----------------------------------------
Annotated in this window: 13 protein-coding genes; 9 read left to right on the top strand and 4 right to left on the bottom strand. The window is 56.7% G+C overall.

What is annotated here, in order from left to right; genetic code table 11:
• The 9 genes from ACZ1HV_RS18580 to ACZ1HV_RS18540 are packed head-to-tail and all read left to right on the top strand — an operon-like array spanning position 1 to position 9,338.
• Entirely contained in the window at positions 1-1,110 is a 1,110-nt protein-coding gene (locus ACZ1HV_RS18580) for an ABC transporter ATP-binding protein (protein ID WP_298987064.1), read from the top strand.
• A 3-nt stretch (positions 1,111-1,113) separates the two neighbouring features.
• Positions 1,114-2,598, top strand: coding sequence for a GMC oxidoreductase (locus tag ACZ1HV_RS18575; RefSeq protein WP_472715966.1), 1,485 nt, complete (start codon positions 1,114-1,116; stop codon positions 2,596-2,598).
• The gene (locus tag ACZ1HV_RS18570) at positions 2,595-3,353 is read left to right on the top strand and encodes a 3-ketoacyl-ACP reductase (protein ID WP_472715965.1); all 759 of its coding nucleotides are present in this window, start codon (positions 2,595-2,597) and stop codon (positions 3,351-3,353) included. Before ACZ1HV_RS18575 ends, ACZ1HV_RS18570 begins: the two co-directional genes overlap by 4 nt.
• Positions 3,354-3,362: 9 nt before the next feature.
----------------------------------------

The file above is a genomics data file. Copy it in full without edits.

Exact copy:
Annotated in this window: 13 protein-coding genes; 9 read left to right on the top strand and 4 right to left on the bottom strand. The window is 56.7% G+C overall.

What is annotated here, in order from left to right; genetic code table 11:
• The 9 genes from ACZ1HV_RS18580 to ACZ1HV_RS18540 are packed head-to-tail and all read left to right on the top strand — an operon-like array spanning position 1 to position 9,338.
• Entirely contained in the window at positions 1-1,110 is a 1,110-nt protein-coding gene (locus ACZ1HV_RS18580) for an ABC transporter ATP-binding protein (protein ID WP_298987064.1), read from the top strand.
• A 3-nt stretch (positions 1,111-1,113) separates the two neighbouring features.
• Positions 1,114-2,598, top strand: coding sequence for a GMC oxidoreductase (locus tag ACZ1HV_RS18575; RefSeq protein WP_472715966.1), 1,485 nt, complete (start codon positions 1,114-1,116; stop codon positions 2,596-2,598).
• The gene (locus tag ACZ1HV_RS18570) at positions 2,595-3,353 is read left to right on the top strand and encodes a 3-ketoacyl-ACP reductase (protein ID WP_472715965.1); all 759 of its coding nucleotides are present in this window, start codon (positions 2,595-2,597) and stop codon (positions 3,351-3,353) included. Before ACZ1HV_RS18575 ends, ACZ1HV_RS18570 begins: the two co-directional genes overlap by 4 nt.
• Positions 3,354-3,362: 9 nt before the next feature.